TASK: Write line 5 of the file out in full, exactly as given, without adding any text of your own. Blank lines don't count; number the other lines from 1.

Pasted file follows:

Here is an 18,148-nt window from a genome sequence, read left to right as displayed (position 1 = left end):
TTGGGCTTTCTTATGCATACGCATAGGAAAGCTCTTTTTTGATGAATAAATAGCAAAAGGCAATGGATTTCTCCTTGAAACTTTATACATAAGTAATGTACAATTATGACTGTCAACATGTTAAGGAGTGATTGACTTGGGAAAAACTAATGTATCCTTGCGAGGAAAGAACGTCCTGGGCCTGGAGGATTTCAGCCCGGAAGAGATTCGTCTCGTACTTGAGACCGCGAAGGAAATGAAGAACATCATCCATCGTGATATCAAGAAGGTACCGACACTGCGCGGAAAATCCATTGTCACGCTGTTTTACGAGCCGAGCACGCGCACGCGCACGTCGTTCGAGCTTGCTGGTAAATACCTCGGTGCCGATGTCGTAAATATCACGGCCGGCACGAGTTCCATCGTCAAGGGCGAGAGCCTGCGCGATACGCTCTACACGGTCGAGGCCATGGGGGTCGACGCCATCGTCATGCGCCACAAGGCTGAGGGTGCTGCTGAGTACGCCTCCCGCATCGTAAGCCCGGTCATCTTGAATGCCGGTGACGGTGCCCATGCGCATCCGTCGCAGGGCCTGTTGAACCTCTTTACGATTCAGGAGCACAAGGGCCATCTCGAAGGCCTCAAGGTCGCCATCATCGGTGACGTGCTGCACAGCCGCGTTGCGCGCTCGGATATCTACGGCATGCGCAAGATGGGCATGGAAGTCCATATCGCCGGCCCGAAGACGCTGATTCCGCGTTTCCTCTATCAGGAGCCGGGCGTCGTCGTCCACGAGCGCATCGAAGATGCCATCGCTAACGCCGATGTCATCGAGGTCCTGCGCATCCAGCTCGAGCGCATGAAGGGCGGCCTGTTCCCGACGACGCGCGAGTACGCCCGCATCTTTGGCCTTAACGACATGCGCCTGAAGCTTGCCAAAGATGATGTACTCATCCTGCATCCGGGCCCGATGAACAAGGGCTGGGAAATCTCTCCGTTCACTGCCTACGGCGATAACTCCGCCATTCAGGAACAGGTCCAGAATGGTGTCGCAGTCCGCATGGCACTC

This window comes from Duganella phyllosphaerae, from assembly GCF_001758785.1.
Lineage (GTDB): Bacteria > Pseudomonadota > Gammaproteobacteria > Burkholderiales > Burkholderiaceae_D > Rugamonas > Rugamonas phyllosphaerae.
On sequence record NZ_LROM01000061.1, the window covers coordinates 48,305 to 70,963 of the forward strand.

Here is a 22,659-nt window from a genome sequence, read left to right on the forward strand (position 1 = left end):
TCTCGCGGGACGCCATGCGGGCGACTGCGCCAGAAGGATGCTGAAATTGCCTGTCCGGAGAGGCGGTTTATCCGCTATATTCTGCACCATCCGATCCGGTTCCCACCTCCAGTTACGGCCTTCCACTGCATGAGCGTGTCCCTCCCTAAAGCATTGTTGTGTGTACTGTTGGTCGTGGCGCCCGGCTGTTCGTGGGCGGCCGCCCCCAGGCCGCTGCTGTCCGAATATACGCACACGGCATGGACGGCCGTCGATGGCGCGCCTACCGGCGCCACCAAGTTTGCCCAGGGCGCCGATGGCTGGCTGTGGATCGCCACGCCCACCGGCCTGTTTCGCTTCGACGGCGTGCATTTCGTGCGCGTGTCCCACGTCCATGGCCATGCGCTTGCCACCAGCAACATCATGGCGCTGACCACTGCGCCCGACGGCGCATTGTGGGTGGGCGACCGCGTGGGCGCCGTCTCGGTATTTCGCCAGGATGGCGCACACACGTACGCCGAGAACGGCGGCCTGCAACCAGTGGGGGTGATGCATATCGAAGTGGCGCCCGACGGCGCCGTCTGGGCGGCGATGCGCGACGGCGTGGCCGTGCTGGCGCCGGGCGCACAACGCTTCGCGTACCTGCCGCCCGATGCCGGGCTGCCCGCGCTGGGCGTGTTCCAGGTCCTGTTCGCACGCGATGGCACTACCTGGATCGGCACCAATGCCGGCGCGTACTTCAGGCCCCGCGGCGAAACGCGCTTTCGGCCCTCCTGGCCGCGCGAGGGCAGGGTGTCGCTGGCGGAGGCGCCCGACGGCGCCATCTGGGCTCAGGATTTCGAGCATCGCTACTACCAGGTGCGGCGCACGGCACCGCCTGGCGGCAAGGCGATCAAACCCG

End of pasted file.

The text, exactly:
On sequence record NZ_LROM01000061.1, the window covers coordinates 48,305 to 70,963 of the forward strand.